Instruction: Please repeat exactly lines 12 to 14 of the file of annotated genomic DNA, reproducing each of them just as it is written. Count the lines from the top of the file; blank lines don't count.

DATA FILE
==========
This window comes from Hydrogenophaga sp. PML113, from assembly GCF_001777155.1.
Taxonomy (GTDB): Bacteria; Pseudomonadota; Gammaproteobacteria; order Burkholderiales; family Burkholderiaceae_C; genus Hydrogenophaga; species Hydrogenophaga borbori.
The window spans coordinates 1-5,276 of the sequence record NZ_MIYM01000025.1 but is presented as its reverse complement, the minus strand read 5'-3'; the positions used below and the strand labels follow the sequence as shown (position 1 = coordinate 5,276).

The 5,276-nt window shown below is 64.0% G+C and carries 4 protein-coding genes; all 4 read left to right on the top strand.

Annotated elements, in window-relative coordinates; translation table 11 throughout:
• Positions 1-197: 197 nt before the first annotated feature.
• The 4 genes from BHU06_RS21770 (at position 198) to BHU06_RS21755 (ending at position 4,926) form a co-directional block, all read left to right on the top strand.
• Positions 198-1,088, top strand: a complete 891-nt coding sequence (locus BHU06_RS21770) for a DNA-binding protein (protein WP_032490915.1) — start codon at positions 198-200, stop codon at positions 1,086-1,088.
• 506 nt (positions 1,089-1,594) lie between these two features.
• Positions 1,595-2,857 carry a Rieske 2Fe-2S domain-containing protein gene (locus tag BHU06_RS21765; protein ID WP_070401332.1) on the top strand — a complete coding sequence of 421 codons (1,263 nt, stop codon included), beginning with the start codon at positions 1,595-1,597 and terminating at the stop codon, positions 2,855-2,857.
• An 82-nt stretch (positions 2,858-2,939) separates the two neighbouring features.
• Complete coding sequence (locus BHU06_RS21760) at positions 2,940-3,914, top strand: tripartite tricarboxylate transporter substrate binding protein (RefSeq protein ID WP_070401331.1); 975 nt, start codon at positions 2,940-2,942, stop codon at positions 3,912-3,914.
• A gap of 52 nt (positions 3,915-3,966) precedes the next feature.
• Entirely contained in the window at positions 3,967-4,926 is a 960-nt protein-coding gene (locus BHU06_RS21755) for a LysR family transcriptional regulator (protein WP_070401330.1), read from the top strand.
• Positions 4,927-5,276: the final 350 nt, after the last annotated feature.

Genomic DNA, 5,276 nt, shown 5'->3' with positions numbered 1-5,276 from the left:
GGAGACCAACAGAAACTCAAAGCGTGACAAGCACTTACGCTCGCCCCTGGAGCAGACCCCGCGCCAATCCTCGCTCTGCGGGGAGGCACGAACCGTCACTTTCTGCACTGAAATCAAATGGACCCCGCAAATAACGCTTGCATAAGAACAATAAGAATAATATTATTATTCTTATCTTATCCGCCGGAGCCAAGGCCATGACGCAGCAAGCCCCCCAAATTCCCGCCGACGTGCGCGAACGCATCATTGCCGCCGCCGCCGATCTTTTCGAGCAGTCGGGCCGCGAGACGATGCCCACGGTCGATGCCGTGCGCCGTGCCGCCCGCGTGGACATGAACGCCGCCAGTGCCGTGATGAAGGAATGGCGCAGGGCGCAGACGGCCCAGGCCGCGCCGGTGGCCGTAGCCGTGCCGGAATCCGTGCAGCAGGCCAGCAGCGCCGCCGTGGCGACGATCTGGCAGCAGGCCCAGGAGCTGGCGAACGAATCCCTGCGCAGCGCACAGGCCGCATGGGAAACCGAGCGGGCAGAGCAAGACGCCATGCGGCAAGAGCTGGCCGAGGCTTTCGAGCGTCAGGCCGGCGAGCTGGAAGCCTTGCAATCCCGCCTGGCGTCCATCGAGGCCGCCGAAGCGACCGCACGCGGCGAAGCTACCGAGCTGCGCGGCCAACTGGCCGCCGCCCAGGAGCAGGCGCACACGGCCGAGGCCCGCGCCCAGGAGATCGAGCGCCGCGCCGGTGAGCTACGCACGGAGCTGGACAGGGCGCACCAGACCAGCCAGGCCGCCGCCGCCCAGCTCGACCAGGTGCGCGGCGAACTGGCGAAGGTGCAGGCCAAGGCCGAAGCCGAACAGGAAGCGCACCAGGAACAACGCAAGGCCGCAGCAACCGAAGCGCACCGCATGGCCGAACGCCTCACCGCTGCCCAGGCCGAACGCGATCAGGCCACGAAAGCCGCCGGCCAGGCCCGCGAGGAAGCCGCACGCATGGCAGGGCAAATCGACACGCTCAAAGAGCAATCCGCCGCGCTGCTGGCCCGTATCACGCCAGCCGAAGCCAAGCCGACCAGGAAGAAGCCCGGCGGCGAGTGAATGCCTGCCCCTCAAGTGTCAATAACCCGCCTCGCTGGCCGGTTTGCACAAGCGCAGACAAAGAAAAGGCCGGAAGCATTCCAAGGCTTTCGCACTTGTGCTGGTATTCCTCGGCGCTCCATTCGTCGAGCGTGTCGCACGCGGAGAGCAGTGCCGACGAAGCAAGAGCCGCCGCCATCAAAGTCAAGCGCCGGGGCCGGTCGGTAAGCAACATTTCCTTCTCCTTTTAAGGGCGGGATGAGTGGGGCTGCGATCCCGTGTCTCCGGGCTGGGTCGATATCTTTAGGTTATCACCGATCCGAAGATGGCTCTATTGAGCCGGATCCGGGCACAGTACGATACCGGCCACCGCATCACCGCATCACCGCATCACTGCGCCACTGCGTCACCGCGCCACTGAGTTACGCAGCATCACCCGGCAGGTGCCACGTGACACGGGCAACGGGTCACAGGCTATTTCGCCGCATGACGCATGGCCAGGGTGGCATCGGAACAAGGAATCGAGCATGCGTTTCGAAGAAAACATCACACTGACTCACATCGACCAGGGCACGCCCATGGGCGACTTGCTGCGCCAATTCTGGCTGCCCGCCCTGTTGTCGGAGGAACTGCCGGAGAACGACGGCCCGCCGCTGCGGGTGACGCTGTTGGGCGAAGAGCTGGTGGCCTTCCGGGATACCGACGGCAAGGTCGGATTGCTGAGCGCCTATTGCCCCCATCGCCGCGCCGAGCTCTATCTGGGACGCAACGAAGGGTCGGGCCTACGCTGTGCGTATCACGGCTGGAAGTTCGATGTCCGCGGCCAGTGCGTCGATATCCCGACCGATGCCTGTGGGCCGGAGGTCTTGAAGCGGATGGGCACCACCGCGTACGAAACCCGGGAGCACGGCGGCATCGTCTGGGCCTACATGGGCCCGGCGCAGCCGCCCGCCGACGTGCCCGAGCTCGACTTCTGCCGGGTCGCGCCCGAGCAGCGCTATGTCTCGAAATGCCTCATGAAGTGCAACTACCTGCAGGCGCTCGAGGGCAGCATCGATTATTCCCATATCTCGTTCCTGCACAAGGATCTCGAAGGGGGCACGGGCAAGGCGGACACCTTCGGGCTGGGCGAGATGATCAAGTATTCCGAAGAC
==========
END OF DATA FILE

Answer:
• Complete coding sequence (locus BHU06_RS21760) at positions 2,940-3,914, top strand: tripartite tricarboxylate transporter substrate binding protein (RefSeq protein ID WP_070401331.1); 975 nt, start codon at positions 2,940-2,942, stop codon at positions 3,912-3,914.
• A gap of 52 nt (positions 3,915-3,966) precedes the next feature.
• Entirely contained in the window at positions 3,967-4,926 is a 960-nt protein-coding gene (locus BHU06_RS21755) for a LysR family transcriptional regulator (protein WP_070401330.1), read from the top strand.